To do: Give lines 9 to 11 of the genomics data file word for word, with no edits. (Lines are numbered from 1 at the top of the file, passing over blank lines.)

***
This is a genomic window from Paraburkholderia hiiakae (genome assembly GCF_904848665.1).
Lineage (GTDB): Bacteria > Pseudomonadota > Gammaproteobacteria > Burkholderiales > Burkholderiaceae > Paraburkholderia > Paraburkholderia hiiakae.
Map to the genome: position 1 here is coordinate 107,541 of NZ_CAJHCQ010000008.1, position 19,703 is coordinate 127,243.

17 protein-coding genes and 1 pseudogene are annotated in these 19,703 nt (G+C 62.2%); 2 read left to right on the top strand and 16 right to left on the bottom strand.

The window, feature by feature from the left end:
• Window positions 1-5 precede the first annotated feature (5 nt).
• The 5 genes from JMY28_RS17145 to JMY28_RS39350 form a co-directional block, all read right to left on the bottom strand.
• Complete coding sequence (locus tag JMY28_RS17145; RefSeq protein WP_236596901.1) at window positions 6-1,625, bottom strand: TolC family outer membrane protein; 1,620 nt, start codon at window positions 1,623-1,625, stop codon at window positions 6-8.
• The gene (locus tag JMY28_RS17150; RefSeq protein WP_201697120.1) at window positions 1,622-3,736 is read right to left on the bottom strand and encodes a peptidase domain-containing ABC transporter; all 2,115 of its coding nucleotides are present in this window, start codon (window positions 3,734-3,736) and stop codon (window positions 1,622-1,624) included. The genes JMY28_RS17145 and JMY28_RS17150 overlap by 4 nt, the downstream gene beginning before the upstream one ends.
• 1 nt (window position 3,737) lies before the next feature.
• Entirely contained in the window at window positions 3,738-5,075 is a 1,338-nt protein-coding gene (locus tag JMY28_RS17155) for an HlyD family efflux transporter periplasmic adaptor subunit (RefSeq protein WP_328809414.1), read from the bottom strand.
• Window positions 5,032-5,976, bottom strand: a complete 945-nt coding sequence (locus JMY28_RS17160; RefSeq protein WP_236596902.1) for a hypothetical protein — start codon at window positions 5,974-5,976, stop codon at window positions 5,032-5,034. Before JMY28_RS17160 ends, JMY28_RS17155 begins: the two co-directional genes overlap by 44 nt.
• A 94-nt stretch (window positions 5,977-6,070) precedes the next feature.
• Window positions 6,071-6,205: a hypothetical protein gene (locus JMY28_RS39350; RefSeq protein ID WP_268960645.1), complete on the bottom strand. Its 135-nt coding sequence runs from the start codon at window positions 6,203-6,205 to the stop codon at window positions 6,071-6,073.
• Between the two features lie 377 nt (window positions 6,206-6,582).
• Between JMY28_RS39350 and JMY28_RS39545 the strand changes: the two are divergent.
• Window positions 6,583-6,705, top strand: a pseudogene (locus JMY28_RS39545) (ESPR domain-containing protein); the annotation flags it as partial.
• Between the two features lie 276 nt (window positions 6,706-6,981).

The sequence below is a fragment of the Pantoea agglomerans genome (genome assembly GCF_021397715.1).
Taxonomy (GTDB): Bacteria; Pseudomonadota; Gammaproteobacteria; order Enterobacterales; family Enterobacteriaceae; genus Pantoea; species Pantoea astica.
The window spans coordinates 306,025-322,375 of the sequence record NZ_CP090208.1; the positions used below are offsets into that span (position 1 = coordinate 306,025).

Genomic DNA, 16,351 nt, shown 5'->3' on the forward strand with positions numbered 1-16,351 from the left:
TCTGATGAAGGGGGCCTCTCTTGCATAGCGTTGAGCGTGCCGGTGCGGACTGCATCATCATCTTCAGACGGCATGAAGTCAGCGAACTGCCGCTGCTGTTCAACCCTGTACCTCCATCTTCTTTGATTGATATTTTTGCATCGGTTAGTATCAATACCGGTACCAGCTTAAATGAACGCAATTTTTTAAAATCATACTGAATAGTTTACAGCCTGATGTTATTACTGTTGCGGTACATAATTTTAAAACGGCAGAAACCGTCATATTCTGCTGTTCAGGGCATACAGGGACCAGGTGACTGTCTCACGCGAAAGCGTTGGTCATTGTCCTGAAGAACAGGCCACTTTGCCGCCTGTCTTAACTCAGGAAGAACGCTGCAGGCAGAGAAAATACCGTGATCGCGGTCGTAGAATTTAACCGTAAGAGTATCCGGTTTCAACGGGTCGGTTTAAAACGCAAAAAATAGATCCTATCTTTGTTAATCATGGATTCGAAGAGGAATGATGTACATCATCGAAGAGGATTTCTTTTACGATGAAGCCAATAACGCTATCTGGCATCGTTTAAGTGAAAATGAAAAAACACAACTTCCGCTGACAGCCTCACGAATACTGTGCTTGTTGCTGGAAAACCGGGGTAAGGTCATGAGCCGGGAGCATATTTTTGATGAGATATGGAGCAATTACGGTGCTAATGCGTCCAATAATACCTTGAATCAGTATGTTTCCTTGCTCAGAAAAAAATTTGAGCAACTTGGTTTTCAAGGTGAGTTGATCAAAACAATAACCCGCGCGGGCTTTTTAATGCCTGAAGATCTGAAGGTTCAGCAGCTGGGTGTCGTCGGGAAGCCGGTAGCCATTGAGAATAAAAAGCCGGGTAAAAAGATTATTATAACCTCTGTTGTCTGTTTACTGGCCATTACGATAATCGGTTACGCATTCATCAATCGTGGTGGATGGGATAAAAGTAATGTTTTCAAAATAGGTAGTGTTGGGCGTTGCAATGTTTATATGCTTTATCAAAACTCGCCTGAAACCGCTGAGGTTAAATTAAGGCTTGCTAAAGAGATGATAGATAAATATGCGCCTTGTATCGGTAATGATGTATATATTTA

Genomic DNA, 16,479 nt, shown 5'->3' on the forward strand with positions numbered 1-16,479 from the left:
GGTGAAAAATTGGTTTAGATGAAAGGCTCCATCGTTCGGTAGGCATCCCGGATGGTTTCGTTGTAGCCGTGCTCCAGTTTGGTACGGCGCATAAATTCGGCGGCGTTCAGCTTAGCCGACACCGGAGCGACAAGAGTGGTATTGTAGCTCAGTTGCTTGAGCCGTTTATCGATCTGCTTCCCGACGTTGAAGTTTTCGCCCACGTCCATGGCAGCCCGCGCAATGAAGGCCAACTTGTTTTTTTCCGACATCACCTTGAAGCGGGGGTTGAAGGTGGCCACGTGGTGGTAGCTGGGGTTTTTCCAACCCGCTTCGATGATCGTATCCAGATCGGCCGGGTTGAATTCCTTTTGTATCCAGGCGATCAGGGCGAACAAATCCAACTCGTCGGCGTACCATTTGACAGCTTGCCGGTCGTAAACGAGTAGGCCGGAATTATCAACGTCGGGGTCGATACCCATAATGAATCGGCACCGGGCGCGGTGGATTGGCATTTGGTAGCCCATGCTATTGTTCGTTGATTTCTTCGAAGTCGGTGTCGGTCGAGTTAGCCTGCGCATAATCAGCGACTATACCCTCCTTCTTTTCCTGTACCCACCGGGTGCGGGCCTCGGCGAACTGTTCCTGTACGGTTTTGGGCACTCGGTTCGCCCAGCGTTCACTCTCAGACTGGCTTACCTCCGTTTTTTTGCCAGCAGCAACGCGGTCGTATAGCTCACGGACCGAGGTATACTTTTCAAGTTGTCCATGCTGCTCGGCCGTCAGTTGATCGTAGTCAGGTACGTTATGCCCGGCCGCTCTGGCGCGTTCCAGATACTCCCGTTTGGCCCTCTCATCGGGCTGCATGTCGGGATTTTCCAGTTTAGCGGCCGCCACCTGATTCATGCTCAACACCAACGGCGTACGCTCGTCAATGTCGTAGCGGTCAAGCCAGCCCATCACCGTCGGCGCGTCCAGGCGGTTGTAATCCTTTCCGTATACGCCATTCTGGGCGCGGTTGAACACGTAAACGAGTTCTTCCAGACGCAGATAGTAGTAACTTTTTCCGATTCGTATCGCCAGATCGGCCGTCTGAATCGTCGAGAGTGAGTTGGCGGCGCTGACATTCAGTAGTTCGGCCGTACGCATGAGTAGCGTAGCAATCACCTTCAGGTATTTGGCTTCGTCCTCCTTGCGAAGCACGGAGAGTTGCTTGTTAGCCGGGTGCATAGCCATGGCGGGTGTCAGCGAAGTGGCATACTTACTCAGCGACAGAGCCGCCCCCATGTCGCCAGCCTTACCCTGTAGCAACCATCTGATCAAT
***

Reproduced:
• The gene (locus tag JMY28_RS17150; RefSeq protein WP_201697120.1) at window positions 1,622-3,736 is read right to left on the bottom strand and encodes a peptidase domain-containing ABC transporter; all 2,115 of its coding nucleotides are present in this window, start codon (window positions 3,734-3,736) and stop codon (window positions 1,622-1,624) included. The genes JMY28_RS17145 and JMY28_RS17150 overlap by 4 nt, the downstream gene beginning before the upstream one ends.
• 1 nt (window position 3,737) lies before the next feature.
• Entirely contained in the window at window positions 3,738-5,075 is a 1,338-nt protein-coding gene (locus tag JMY28_RS17155) for an HlyD family efflux transporter periplasmic adaptor subunit (RefSeq protein WP_328809414.1), read from the bottom strand.